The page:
Ruby Bridges recounts the story of her involvement as a 6-year-old in the integration of her school in New Orleans in 1960.

The Women who Caught the Babies: a Story of African American Midwives by Eloise Greenfield
Through historical information, poems, illustrations and photographs, the author shows the ways in which African American midwives have helped families over the course of hundreds of years.

When the Beat Was Born: DJ Kool Herc and the Creation of Hip Hop by Laban Carrick Hill
Before there was hip hop, there was DJ Kool Herc. On a hot day at the end of summer in 1973, Cindy Campbell threw a back-to-school party at a park in the South Bronx. Her brother, Clive Campbell, spun the records.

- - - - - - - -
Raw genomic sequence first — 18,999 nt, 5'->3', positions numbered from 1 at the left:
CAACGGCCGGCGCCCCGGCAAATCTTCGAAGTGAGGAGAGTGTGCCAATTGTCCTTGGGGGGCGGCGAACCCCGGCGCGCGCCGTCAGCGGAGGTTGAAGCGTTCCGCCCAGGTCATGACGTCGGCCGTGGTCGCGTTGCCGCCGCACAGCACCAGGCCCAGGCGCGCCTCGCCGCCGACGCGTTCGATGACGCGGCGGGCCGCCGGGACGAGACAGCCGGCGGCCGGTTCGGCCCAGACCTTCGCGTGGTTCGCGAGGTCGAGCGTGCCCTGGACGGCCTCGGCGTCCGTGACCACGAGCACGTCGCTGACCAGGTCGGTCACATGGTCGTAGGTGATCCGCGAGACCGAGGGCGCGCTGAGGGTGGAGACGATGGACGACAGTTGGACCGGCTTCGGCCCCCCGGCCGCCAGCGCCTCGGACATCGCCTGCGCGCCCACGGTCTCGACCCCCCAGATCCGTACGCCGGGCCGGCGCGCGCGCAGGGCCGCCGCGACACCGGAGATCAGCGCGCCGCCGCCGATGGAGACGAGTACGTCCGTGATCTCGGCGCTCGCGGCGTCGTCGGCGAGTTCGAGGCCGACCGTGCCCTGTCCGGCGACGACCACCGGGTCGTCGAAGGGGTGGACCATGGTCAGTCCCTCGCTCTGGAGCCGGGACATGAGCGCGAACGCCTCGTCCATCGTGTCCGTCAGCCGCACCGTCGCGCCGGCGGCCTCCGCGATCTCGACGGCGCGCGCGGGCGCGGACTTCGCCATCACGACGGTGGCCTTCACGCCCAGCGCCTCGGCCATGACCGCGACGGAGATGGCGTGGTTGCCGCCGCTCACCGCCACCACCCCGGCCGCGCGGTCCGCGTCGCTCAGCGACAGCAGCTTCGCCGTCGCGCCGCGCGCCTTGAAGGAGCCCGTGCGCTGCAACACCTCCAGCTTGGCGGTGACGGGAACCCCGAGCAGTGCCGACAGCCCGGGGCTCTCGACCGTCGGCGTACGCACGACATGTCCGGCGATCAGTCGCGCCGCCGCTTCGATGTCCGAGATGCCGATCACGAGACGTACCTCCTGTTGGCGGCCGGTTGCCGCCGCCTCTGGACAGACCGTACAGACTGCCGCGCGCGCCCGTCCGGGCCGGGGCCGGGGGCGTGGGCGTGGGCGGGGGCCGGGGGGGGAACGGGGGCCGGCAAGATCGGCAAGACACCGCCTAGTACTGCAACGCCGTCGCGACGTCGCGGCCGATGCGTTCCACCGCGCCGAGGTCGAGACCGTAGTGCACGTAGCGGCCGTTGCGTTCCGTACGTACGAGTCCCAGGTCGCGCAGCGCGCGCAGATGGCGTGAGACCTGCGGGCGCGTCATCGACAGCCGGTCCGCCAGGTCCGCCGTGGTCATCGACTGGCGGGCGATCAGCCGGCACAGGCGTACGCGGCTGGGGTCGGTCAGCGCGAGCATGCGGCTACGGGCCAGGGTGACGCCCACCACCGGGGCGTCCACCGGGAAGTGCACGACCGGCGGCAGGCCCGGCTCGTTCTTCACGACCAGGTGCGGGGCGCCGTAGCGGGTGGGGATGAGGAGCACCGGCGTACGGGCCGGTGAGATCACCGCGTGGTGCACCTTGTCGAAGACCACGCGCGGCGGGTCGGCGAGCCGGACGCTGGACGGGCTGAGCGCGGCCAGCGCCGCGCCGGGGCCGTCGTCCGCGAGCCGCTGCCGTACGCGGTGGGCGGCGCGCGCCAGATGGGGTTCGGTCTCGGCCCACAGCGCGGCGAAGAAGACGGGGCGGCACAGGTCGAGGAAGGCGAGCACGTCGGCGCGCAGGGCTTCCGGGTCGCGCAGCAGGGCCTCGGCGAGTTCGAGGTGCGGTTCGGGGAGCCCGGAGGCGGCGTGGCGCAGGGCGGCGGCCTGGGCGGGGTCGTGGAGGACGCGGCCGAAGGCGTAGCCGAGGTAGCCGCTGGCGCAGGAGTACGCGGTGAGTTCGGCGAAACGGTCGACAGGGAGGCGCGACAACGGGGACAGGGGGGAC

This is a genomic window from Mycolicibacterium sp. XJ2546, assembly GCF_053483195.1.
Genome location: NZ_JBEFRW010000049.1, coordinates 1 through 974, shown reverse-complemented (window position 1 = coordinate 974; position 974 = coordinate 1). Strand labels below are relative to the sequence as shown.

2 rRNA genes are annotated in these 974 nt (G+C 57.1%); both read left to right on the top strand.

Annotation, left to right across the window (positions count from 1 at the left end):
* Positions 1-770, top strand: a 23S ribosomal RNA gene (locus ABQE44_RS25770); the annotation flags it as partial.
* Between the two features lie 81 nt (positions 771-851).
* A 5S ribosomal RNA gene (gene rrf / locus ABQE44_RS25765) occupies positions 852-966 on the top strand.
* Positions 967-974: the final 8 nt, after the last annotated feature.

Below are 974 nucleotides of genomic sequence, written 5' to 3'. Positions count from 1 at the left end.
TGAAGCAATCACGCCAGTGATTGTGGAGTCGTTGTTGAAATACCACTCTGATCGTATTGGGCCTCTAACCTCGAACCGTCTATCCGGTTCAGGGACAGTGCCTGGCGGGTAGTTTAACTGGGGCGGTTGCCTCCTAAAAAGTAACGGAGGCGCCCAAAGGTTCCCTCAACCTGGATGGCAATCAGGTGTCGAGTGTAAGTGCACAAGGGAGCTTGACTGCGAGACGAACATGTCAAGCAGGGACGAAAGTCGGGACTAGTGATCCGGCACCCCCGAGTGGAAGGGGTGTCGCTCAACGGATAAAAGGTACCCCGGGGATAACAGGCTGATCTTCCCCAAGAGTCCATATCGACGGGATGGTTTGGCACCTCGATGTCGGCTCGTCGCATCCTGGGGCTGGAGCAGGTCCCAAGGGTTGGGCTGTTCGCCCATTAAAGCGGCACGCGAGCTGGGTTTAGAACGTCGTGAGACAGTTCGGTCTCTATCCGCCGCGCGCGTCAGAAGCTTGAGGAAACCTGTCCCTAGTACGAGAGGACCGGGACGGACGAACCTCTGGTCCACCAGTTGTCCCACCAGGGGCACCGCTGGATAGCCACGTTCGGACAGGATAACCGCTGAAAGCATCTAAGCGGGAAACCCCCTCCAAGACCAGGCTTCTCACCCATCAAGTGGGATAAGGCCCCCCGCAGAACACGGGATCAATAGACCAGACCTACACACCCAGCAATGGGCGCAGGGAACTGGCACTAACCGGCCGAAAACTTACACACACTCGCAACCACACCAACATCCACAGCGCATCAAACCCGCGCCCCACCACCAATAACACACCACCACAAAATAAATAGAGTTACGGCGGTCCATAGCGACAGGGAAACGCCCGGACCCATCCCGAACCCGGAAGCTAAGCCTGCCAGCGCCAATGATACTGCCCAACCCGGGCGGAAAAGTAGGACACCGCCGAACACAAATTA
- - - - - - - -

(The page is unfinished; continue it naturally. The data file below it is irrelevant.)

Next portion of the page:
Dear Mr. Rosenwald by Carole Boston Weatherford
Young Ovella rejoices as her community comes together to raise money and build a much-needed school in the 1920s with matching funds from the president of Sears, Roebuck, and Company and support from Professor James of the Normal School.

Young Gifted and Black by Jamia Wilson
Meet 52 icons of color from the past and present in this celebration of inspirational achievement – a collection of stories about changemakers to encourage, inspire, and empower the next generation of changemakers.

Little Leaders: Bold Women in Black History by Vashti Harrison
Based on her popular Instagram posts, debut author/illustrator Vashti Harrison shares the stories of 40 bold African American women who shaped history.

28 Days: Moments in Black History that Changed the World by Charles R Smith Jr.
This picture book looks at many of the men and women who revolutionized life for African Americans throughout history.

Heart and Soul: The Story of America and African Americans by Kadir Nelson